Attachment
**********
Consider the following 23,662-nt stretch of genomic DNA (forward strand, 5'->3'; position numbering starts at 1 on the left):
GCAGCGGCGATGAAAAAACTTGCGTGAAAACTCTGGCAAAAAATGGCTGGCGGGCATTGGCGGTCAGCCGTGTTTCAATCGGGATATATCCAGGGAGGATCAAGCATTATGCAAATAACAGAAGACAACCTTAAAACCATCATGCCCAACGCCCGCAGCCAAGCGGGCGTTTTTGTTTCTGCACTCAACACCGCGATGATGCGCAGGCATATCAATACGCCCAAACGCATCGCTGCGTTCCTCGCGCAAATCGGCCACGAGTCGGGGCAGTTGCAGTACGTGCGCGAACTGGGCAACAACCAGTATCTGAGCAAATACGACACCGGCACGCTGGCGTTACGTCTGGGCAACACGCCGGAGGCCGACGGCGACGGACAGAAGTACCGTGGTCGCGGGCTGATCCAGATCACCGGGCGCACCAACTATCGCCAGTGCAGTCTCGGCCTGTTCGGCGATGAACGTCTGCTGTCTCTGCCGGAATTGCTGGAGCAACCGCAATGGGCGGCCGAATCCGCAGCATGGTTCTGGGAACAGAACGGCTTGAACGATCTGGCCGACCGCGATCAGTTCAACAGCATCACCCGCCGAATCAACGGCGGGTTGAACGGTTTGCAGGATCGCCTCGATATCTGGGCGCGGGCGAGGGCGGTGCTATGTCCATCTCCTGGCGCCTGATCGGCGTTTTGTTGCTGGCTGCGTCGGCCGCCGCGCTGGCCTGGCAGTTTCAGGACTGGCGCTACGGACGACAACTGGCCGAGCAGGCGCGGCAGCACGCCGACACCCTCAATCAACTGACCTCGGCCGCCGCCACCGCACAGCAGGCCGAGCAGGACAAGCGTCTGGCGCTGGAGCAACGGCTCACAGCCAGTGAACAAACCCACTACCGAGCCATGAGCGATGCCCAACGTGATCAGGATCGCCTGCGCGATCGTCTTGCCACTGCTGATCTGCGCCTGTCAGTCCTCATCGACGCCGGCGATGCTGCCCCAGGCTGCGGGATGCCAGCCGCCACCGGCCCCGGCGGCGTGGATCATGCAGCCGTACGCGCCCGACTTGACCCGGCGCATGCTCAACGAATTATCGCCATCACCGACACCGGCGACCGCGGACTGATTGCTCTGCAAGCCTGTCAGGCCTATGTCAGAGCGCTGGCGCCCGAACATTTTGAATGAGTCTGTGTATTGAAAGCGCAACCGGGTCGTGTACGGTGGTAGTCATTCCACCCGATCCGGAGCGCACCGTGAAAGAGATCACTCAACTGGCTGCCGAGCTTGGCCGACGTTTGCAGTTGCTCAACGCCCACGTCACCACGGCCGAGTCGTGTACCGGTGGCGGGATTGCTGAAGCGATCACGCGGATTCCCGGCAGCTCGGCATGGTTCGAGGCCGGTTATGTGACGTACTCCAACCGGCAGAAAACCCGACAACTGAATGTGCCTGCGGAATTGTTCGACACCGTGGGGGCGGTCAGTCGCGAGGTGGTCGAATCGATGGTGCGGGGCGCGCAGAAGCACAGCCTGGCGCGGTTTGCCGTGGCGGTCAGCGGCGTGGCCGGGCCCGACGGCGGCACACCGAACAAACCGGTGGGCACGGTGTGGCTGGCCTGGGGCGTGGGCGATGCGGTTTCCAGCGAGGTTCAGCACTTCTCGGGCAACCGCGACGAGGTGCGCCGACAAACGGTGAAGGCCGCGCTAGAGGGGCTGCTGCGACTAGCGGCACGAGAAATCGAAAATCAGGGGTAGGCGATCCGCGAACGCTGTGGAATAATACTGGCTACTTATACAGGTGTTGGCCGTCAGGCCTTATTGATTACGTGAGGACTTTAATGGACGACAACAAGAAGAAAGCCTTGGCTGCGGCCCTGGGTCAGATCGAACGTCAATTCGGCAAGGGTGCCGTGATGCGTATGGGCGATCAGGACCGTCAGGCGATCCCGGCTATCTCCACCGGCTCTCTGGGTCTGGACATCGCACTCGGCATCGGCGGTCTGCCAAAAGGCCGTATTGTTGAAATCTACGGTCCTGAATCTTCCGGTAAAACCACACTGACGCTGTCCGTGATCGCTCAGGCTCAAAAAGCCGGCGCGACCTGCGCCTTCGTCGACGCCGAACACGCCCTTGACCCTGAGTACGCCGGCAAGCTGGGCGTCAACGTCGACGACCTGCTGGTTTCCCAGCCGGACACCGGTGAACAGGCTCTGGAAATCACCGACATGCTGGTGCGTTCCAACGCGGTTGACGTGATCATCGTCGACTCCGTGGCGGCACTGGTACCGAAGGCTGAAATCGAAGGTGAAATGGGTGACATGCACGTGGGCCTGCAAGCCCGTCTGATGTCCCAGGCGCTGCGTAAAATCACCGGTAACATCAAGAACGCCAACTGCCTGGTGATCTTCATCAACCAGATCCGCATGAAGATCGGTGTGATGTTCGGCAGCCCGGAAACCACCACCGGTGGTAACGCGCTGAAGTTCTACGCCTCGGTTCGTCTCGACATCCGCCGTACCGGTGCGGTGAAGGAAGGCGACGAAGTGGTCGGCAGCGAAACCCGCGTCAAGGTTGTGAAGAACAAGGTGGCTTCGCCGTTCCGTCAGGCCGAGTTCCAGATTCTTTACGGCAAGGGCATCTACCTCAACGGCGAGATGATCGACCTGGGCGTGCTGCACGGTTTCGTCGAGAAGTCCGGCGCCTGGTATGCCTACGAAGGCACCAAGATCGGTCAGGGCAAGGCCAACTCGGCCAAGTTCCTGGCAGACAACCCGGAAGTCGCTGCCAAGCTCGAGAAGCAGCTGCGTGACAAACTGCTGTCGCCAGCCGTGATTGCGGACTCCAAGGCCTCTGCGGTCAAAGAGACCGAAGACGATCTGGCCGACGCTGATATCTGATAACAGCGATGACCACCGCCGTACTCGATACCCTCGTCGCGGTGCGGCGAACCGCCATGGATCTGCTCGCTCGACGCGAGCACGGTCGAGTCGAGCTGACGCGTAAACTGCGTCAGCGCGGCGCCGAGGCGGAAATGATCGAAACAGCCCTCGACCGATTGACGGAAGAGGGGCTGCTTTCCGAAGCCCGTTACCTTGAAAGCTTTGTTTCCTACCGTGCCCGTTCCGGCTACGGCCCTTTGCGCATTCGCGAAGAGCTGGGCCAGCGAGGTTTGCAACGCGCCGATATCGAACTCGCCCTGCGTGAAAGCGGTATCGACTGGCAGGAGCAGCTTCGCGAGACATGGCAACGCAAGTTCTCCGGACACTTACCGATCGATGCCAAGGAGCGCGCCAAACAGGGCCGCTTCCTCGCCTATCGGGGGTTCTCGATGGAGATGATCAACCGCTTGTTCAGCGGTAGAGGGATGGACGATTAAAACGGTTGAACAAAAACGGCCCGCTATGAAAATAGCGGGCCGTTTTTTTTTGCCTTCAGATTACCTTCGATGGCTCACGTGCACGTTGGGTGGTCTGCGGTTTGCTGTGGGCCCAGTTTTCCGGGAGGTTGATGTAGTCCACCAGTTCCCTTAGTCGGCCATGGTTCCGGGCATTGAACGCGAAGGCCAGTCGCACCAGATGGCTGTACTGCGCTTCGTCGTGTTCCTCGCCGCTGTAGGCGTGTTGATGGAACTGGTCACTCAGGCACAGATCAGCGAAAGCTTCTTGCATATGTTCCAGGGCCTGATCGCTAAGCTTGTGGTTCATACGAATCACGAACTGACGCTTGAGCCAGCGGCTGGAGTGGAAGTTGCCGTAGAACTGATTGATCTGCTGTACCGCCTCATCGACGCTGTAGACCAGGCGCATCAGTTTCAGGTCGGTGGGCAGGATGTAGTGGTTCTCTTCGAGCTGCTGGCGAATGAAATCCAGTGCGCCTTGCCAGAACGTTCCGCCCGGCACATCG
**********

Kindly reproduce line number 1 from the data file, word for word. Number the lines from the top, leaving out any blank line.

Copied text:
Consider the following 23,662-nt stretch of genomic DNA (forward strand, 5'->3'; position numbering starts at 1 on the left):